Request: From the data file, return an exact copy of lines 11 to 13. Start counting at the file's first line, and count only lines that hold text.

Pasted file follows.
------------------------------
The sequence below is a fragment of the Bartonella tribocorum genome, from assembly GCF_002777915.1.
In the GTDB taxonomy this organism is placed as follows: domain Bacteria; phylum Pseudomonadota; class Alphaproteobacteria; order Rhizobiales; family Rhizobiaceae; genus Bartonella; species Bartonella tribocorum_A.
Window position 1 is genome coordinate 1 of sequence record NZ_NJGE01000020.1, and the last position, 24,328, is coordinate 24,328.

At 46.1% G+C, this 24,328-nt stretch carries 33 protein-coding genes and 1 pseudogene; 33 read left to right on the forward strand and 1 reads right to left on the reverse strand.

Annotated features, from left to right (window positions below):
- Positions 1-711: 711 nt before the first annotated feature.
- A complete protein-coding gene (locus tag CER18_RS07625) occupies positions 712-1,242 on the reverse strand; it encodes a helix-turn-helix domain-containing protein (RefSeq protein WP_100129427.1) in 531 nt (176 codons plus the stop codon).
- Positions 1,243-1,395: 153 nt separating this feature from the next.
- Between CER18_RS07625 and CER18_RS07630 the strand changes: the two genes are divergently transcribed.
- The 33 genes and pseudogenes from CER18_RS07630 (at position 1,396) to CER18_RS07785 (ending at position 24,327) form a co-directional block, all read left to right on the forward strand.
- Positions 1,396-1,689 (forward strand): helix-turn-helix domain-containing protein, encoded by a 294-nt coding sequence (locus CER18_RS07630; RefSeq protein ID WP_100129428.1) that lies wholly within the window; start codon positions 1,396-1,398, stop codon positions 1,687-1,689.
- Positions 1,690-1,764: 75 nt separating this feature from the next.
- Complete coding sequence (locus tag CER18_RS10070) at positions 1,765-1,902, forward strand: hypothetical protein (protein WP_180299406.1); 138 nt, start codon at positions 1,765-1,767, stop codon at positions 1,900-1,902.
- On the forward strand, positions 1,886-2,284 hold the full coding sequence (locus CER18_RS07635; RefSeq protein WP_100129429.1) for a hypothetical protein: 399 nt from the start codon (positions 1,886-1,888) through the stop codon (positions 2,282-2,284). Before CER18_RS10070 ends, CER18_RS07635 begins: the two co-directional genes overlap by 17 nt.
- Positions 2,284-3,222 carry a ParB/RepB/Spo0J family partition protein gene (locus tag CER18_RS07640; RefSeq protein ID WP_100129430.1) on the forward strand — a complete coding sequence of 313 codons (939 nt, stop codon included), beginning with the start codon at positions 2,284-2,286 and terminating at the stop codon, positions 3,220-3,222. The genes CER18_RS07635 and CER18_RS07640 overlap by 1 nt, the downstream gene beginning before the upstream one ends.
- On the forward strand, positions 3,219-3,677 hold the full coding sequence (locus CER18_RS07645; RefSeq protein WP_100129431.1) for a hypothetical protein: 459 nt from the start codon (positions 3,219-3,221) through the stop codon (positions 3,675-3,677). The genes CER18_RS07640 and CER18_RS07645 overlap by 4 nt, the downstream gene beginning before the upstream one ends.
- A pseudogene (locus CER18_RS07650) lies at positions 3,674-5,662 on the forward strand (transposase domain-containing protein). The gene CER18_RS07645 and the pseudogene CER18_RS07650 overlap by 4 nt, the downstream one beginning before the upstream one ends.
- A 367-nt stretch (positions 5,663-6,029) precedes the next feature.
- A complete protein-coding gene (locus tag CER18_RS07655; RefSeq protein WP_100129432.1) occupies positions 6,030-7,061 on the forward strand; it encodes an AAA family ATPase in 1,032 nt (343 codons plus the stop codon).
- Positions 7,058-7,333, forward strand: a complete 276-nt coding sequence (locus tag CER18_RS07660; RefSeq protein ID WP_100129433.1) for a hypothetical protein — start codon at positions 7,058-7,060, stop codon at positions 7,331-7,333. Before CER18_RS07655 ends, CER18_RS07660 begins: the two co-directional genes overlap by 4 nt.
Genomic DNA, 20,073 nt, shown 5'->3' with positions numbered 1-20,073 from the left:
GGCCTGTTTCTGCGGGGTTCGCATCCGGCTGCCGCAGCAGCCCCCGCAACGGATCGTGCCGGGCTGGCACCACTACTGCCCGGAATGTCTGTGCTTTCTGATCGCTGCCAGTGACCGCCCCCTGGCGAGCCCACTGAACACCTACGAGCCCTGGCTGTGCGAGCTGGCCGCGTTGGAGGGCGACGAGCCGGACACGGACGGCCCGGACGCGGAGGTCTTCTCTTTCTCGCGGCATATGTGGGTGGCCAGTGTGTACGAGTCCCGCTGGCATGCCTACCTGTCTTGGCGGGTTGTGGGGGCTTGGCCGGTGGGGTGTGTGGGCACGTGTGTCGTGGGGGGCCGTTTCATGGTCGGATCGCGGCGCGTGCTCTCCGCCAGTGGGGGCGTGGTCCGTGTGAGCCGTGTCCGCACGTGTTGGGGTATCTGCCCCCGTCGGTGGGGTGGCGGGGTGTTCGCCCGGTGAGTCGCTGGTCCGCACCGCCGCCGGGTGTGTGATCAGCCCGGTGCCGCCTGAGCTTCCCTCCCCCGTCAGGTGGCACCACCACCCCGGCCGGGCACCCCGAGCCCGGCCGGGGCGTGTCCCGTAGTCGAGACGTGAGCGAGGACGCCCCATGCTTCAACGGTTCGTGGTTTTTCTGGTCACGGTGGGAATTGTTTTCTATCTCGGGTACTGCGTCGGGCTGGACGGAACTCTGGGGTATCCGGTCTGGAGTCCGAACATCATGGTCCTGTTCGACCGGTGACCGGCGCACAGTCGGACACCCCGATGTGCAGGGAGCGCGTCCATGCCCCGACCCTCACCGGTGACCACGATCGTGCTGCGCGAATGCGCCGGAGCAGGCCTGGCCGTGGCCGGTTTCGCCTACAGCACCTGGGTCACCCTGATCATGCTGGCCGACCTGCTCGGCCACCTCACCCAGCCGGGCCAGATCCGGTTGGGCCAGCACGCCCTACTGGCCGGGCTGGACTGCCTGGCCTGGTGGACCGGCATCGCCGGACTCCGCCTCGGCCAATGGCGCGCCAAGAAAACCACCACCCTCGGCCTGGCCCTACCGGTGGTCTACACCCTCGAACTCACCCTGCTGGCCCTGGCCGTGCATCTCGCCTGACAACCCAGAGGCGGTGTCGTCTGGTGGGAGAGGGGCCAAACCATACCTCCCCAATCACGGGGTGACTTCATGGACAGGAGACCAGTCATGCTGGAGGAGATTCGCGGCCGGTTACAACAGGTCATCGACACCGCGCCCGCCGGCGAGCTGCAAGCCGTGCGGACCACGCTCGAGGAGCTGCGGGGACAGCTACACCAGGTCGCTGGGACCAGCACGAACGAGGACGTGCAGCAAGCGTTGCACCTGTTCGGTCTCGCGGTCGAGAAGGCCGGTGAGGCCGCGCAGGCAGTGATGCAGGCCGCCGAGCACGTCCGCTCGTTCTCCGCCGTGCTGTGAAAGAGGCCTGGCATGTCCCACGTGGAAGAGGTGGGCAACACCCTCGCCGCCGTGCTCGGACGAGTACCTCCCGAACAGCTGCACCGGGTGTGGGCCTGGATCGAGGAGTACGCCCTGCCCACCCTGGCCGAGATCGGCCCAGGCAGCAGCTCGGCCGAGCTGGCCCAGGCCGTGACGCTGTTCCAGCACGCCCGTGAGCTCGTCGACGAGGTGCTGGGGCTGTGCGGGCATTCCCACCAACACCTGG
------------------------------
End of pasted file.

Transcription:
- Positions 1,396-1,689 (forward strand): helix-turn-helix domain-containing protein, encoded by a 294-nt coding sequence (locus CER18_RS07630; RefSeq protein ID WP_100129428.1) that lies wholly within the window; start codon positions 1,396-1,398, stop codon positions 1,687-1,689.
- Positions 1,690-1,764: 75 nt separating this feature from the next.
- Complete coding sequence (locus tag CER18_RS10070) at positions 1,765-1,902, forward strand: hypothetical protein (protein WP_180299406.1); 138 nt, start codon at positions 1,765-1,767, stop codon at positions 1,900-1,902.